Passion for industry still strong after 65 years

STRASBOURG, Sask. — Ward Mortenson kept a watchful eye out for enemy ships during the Second World War while serving on board the HMCS Monnow.

The Royal Canadian Navy able seaman was responsible for launching depth charges, aimed at destroying German submarines lurking below them in the North Atlantic.

The river class frigate, which was named for a river in England, escorted the Allied ships and freighters that carried much needed supplies along the Norwegian coastline to Murmansk, a Russian seaport. Movement by land wasn’t possible because of the German occupation in Europe.

“It was a dangerous place because the Germans were based in Norway and had ports along the sea,” said Mortenson, who was 18 when he signed up with the volunteer reserves.

Russia recently honoured Mortenson with a medal for his war service at Government House in Regina.

He trained in Regina and Esquimalt, B.C., before a weeklong train ride took him to Sidney, N.S., to board a ship bound for Scotland for his first ever trip overseas.

The men slept in hammocks, 30 to a room.

Ward said he and other prairie men volunteered for war service partly because they got to choose where they served. The conscripted ones often went into the army.

His wife, Shirley, said men also enlisted seeking adventure.

“More of the prairie boys chose the Navy because they had enough dirt in their lives,” she said.

Mortenson recalled one fire fight where German dive-bombers were attacking his ship.

“Our gunners shot down the plane and we picked up the five survivors,” he said, noting the POWs remained on the ship for a couple of weeks until they got to port.

“We had to guard them all the time.”

Mortenson continued to make his mark following the war.

He used a federal government program for returning veterans to start a mixed farm, married Shirley, who he began dating in his teens, and raised four children.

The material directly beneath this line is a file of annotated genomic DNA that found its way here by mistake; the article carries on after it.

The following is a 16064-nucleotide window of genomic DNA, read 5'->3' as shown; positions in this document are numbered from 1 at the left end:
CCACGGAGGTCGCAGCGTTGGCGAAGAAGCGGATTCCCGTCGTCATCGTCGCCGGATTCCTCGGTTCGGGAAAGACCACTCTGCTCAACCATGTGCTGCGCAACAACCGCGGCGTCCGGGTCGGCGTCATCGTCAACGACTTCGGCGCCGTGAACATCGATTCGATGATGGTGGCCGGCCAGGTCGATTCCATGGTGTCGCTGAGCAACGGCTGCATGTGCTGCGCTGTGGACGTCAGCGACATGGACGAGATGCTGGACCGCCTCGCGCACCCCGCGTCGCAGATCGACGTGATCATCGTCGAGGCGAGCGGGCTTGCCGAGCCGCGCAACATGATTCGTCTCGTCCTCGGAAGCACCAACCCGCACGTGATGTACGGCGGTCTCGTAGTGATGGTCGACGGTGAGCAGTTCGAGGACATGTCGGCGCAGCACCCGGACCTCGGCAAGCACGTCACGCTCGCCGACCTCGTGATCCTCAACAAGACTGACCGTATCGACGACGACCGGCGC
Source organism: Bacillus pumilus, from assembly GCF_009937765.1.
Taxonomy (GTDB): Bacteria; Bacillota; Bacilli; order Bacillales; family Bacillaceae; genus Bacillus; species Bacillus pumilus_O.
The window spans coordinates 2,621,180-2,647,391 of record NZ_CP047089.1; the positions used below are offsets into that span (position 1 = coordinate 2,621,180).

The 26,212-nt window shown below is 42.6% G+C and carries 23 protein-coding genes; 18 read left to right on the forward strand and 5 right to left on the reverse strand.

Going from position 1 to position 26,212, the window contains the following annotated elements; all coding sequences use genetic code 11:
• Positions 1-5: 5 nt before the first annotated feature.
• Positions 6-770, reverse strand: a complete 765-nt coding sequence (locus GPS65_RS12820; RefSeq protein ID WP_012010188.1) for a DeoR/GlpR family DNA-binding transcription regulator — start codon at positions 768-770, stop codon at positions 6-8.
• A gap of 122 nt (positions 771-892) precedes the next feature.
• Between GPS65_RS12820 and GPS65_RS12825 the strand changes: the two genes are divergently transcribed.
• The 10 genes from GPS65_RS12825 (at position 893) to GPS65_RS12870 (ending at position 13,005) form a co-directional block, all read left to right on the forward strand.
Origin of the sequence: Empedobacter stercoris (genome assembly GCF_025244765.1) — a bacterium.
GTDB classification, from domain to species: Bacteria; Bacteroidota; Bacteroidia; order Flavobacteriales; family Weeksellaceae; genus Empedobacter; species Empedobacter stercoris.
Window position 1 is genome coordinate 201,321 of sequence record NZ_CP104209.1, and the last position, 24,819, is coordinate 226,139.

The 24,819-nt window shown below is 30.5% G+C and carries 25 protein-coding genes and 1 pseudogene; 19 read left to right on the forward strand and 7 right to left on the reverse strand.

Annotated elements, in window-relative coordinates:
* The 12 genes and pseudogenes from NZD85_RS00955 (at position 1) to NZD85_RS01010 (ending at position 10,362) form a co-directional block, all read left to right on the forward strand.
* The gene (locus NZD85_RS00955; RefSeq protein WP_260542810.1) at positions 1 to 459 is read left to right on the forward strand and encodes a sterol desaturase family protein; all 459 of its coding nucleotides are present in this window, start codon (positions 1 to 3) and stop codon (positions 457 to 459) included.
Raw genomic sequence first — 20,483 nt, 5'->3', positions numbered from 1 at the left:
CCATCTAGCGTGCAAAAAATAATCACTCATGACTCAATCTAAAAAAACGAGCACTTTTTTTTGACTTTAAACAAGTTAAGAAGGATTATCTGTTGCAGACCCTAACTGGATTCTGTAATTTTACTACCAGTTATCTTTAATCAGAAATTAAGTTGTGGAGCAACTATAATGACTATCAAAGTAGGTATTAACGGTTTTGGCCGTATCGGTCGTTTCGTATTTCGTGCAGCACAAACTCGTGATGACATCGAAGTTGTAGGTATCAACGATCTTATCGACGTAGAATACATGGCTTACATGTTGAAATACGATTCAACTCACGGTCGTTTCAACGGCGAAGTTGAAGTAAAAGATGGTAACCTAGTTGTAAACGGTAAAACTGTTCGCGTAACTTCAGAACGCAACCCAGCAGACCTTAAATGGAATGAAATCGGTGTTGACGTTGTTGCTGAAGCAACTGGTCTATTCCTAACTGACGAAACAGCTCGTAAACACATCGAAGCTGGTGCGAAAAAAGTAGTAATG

Producing hog, cattle and sheep quickly cultivated an interest in breeding and showing.

Mortenson said high placements brought high prices.

His awards include premier breeder Suffolk in 2011, and reserve grand champion and grand champion lamb carcass in 1995 from Canadian Western Agribition in Regina.

Now 91 and living in seniors housing in Strasbourg, Mortenson continues to enjoy trips to Agribition, where he was among the show’s founders and served as a volunteer for more than 40 years.

Mortenson operated a ram test station on his farm, which served as a source of young breeding rams for the sheep industry for both commercial and purebred herds.

“It was a service to other breeders.”

He said the station took in young lambs and kept track of their feed, weights and rate of gain.

Mortenson ventured into the show ring after travelling to the Royal Agricultural Winter Fair in Toronto as a helper.

“My animals looked just as good as any down there,” he said.

He shipped his stock first by train, which was a three-day trek, and later by truck. He first showed hogs and later sheep, with funding provided by the Saskatchewan government.

He also served as president of the Saskatchewan and Canadian swine breeders associations.

Mortenson’s son, Don, who now oversees the picturesque farm near Last Mountain Lake in the Govan-Duval district, said his father participated because he had help.

“He was able to go because he had people at home plus a hired man for 40 years,” he said.

Don called sheep “dumb,” noting mothers often need help finding their own young.

“But it’s always better to get run over by a sheep than a cow,” he said.

Ward’s daughter, Lois Trowell, and her husband, Larry, maintain his flock and the “Ward” tattoo at Saltcoats, Sask.

Carolyn Sorenson, a longtime neighbour, called Mortenson her second father, noting how the two farms helped each other with farm chores, hay hauling and cattle sorting.

She remembers a photo of Ward receiving a lifetime achievement award from Saskatchewan Sheep Breeders wearing a halo brace after he broke his neck in a fall.

“This photo speaks volumes about Ward’s character,” Sorenson said. “He never let anything get in the way of what he was passionate about.”

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